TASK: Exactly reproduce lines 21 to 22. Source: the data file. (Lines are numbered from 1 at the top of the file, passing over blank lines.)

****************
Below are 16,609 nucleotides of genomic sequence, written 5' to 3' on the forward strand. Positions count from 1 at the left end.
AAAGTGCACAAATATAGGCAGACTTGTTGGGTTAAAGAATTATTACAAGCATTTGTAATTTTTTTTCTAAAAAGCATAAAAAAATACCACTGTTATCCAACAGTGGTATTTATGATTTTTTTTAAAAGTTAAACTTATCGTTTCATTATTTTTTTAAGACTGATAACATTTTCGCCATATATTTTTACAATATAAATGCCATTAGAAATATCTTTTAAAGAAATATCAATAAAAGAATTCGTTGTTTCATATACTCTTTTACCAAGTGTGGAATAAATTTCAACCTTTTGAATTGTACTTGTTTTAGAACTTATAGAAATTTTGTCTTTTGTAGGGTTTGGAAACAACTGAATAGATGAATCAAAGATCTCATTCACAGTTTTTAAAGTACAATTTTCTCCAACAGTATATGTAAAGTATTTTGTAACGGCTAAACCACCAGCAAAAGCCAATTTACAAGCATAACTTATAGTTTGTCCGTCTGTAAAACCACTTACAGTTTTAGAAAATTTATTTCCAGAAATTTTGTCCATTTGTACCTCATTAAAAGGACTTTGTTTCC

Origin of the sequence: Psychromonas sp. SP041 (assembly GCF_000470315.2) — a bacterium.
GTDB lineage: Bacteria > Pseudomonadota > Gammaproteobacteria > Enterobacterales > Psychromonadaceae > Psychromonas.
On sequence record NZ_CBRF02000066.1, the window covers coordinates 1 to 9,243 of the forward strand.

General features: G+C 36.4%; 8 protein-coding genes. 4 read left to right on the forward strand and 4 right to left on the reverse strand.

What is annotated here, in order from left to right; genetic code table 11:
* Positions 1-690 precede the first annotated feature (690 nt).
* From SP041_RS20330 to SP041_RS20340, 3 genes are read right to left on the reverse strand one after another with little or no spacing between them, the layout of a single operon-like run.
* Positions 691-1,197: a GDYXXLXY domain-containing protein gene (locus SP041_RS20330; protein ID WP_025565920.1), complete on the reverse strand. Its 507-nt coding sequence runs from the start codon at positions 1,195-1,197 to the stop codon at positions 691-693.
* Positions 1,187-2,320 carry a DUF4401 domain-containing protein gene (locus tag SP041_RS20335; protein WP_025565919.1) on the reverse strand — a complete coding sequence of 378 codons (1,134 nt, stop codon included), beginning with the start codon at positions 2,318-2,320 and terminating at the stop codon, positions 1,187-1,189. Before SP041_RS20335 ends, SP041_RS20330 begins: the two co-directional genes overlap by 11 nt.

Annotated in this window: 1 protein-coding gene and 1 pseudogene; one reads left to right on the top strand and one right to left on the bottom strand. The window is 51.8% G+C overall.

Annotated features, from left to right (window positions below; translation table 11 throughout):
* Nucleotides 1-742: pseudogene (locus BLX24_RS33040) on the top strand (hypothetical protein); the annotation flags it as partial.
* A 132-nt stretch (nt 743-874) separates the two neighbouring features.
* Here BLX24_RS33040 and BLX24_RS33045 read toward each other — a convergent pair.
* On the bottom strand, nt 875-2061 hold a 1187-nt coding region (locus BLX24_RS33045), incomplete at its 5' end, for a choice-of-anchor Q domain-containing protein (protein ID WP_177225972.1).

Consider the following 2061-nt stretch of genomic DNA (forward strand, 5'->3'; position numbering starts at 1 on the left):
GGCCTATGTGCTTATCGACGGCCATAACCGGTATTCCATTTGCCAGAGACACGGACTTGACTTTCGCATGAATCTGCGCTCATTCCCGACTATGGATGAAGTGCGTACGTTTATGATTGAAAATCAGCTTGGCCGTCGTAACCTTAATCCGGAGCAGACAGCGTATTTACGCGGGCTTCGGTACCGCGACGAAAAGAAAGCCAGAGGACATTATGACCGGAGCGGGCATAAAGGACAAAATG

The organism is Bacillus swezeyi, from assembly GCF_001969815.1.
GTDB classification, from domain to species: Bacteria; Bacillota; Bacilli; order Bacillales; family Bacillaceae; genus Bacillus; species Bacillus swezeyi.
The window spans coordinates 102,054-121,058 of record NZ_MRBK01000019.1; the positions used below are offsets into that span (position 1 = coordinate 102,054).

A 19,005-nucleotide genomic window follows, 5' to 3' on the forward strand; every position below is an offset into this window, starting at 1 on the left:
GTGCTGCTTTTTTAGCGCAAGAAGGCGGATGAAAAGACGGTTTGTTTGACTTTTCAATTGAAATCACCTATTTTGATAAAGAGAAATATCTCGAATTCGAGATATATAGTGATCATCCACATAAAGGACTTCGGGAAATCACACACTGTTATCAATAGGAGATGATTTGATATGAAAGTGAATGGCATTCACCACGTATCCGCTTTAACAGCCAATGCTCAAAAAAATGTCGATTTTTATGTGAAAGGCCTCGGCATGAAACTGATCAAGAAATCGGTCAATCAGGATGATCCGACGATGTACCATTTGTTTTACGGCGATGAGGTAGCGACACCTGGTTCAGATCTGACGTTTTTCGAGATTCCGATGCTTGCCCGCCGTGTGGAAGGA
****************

GTDB classification, from domain to species: Bacteria; Bacillota; Bacilli; order Bacillales; family Bacillaceae; genus Bacillus; species Bacillus swezeyi.
The window spans coordinates 102,054-121,058 of record NZ_MRBK01000019.1; the positions used below are offsets into that span (position 1 = coordinate 102,054).